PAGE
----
The life-cycle of an OKR
Published April 12, 2019, updated February 24, 2022
Summary - How OKRs are born and develop
The other day we were talking with an organization about their OKR (Objective and Key Results) program. As the conversation unfolded the client’s conversation began going in loops. Eventually it dawned on me that the organization was unclear about how OKRs are born, grown, harvested, re-grown, etc.
Later I had a conversation with Gavin McGinney and he came up with a great metaphor – that of a tree. We had a great chat – and this is what we came up with:
The seed – the trunk of the tree – is the organization’s strategy. We generally capture the organization’s strategy through a strategy map – a cause-and-effect diagram that shows the relationship between the strategic objectives and their relative priorities.
Using the Strategy Map that the Executive team built, the OKR team, our arborist, will graft each Strategic Objective onto the trunk. Each Strategic Objective becomes a branch coming from the trunk – representing the corporate level Objectives.
The tree can have as many branches as you’d like – but less than 15 is a good rule-of-thumb.
Each Corporate Objective branches into ‘sub-objectives’ that come from departments, processes, projects, teams, etc. Each subsequent branch is smaller in scope (size).
This branch network shows the primary parent-child relationship between Objectives as they cascade into the depths of the organization.
If you start at the branch tips, you can trace back up the branch network to the Strategic Objective that gave birth to them.
If you start at the trunk, you can see all the sub-objectives they have grown from that original branch.
Off of each branch (Objective) are leaves (Key Results). Each Key Result (KR) represents S.M.A.R.T. measures that indicate progress towards their branch – or Objective.
Any Objective can have both Key Results (leaves) and other Objectives branching off of it. In this way you can directly measure how that Objective is doing, as well as seeing the things contributing to its’ success.
There can be any number of leaves (KR’s) coming from any branch, although best practice says you should have only 1 to 4 KRs (leaves) per Objective.
There is no magic to the number of branches off of the trunk – it all depends on how complicated that area of your business is. Ultimately your goal is it to cover all areas to the same level of detail. A good proxy for detail may be level-of-effort.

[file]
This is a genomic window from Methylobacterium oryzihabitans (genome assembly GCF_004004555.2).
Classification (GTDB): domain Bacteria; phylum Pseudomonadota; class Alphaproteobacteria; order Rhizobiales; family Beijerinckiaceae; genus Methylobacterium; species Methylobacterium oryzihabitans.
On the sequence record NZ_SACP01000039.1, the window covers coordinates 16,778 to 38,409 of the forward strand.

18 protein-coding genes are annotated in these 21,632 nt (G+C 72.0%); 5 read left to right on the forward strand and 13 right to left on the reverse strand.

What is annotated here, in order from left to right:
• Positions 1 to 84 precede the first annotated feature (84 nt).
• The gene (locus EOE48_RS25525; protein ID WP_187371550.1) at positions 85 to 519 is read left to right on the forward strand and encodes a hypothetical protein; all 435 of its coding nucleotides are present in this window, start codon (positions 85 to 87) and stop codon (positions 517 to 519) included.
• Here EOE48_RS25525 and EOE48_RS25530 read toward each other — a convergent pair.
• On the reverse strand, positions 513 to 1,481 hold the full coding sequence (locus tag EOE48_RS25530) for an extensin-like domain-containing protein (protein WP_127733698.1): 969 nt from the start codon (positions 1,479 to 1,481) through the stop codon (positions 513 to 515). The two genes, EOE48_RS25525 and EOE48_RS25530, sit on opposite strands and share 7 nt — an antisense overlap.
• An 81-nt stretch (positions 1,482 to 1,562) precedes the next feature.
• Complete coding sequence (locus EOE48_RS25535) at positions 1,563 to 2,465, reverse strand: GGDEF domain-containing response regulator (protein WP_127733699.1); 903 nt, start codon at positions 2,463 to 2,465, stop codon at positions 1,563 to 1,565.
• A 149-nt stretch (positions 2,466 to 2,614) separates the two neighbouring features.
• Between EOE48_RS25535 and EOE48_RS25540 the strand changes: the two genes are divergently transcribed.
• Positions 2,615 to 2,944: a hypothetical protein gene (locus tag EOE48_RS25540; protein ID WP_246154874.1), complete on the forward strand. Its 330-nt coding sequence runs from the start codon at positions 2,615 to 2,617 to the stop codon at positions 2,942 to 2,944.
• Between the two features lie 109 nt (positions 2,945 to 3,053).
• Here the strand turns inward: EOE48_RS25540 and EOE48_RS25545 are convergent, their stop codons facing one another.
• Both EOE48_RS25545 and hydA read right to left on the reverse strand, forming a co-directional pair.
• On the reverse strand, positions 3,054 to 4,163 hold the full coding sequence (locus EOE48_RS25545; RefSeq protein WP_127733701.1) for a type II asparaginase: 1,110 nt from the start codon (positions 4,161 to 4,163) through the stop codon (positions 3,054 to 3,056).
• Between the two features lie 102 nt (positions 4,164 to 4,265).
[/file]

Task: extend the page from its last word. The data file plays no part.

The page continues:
Some branches may have just one level of sub-branches, and others branches may have many more.
Your final tree (OKR structure) has a mix of branches and leaves.
Now, the tree does not grow itself… it needs the guidance of that arborist (your OKR Sponsor/Coach/Consultant) and nurturing (contributions) from the entire organization.
The tree is made up of ‘the sum of the parts,’ so every part is important. You could Visualize any branches related to a specific department to be a different color, say, red.
This view would allow you to see how that department contributes to the overall health of the tree (organizational success)… so you can make sure they are doing what the tree (organization) needs from them – and not contributing in areas where they are not needed!
This coloring idea could also be used to assess different projects, teams, products, etc. There are no rules about what you can graft onto your OKR trees.
To keep the metaphor going, you can think of cross-functional projects/teams as a collection of leaves from the tree – the key results from various departments, teams and other projects.
These leaves can be seen both on their branches and as part of the special project.
Again – there are no rules on how you have to structure these elements. Just make sure it tells your story in a way that your organization understands!
Periodically you’ll need to trim your tree (OKR framework). Organizations usually do this once a quarter. Objectives that have run their course – they have achieved their goal and are no longer of use to the organization. Think of that as trimming branches off the tree.
In your quarter-end (or quarter-start) meeting your arborist will guide you in culling out the deadwood – the branches that are no longer contributing to the tree once they have completed their mandate.
You will also be adding new branches (Objectives) onto the tree, representing new Objectives for the coming period.
Likewise you may want to remove or replace some of the Key Results (leaves) to better describe next quarter’s performance requirements – and add new leaves onto your new branches (Objectives).
So, there you have it – the life and times of an OKR as seen through a tree. Like with any metaphor, this does not describe every possible OKR scenario – but it does give you some solid ideas to work on.
Enjoy nurturing your tree!
Brett is an Executive Partner at Pm2 (Performance Measurement & Management) an international consulting firm specializing in the development and implementation of strategic dashboards and scorecards. The frameworks they use includes OKRs (Objective and Key Results), Balanced Scorecard, 4DX (Four Disciplines of Execution) Lean, Six-Sigma, etc. Their work has been profiled in Harvard Business Review, Fortune and Forbes magazines as well as countless business books and periodicals. We are pleased to have this thought leader as an active contributor to our blog posts.